How to Shingle Roof – The Racking Method
Running your shingles straight up the roof in columns, is called “racking”. It has been around as long as there have been three-tabs, which were designed to be lined up nice and straight. When they’re not, they look just awful and you don’t have to be an expert to notice it. Even your neighbor, (who doesn’t know anything about roofing), knows those tabs are supposed to be straight!
Racking is the best way to keep them straight. When a shingle is out of alignment, it is easy to spot and can be corrected on the very next column.
But manufacturers’ don’t like racking. This goes back to the days when quality control of the granule colors wasn’t as good as it is now. Slight variations in shading were less apparent when the stair step method was used, so that is what they specified then, and they still do,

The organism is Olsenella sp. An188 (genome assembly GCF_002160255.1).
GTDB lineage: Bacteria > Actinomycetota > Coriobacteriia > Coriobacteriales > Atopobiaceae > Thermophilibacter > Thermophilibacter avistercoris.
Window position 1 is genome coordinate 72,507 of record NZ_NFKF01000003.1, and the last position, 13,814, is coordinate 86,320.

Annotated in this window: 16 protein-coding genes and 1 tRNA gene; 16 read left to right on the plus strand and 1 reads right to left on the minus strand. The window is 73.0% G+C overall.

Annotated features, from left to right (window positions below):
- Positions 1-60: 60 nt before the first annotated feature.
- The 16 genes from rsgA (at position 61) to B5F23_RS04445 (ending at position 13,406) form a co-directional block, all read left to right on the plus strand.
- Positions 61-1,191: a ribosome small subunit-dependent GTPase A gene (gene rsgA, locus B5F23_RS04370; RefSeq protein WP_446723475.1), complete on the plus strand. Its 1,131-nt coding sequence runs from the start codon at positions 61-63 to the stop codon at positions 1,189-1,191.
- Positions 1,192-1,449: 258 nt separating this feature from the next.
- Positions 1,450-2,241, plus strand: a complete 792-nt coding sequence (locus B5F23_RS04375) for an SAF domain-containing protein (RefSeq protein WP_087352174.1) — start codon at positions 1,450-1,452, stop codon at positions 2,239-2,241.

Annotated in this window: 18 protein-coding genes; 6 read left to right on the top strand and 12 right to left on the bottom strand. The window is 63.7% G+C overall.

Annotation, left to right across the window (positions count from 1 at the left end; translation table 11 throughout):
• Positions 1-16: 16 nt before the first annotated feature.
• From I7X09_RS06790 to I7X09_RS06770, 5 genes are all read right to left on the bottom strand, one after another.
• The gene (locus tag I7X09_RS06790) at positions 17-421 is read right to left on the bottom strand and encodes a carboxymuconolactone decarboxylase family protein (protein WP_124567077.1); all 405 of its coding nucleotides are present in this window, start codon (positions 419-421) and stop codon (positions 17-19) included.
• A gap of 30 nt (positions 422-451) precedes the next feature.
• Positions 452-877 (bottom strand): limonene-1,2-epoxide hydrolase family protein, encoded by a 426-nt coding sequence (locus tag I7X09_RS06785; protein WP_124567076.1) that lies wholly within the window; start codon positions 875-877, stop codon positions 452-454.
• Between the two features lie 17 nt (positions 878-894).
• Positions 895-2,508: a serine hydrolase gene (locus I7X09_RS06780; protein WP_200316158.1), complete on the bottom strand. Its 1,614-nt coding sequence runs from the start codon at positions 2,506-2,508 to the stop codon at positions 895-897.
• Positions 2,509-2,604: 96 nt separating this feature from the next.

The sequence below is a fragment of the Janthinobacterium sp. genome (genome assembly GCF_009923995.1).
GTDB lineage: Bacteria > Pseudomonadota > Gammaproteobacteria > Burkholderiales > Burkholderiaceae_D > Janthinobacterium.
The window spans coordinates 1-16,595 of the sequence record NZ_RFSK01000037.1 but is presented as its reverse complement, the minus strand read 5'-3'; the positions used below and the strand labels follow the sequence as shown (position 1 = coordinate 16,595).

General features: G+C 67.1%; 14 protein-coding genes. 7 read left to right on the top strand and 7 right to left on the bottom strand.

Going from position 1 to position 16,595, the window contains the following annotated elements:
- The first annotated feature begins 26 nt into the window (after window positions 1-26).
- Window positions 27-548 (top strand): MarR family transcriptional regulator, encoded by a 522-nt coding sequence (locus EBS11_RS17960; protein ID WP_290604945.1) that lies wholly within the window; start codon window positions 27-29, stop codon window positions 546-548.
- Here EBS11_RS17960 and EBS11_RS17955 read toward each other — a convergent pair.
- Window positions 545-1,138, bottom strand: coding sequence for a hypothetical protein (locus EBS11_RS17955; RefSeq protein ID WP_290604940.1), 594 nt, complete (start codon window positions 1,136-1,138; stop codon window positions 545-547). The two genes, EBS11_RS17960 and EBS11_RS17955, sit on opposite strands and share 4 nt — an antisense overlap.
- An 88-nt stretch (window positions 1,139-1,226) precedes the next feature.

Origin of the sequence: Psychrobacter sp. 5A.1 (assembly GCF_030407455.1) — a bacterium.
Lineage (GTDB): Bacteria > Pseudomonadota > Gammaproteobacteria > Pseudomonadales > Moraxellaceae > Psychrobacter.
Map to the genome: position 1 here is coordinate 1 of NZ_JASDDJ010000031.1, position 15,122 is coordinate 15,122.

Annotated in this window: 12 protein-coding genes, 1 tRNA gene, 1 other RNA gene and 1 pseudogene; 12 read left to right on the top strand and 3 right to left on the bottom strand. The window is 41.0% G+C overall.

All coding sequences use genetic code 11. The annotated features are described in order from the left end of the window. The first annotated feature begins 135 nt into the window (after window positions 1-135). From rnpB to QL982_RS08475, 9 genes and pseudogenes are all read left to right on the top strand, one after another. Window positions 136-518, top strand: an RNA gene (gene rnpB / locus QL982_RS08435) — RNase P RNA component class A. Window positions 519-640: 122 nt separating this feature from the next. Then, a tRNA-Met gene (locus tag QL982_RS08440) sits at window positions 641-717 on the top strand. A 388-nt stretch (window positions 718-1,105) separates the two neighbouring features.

Although racking is a common trade practice, it occasionally becomes an issue. Since the manufacturers’ installation instructions specify the stair step method, some inspectors demand that they be installed that way. That can be a real problem after the new roof is installed!
Your best bet is check first with your roofing inspector first to see if you can rack them, or just use the stair-step method.
How to Shingle Roof – The Stair Step Method
The problem is that it’s tough to keep three-tabs in alignment using the stair step method. Perhaps the best solution is to upgrade to an architectural shingle. Sometimes called “dimensional” or “laminated”, these were designed to be installed with the stair step method. There is no fussy vertical alignment to contend with.
And when you consider that architectural shingles are typically larger than the three-tab variety, they are much faster to install. They also last longer because they don’t have the side gaps, which are the “Achilles Heal” of three-tabs. That’s the first place they wear out.
But just because there is no fussy vertical alignment with the architectural type, it doesn’t mean you can install them any which way. Follow the directions on the wrapper when creating the steps rather than making your cuts in a random manner. And be sure to watch your nail placement. You don’t want any seams to fall within three inches of the nails in the course below.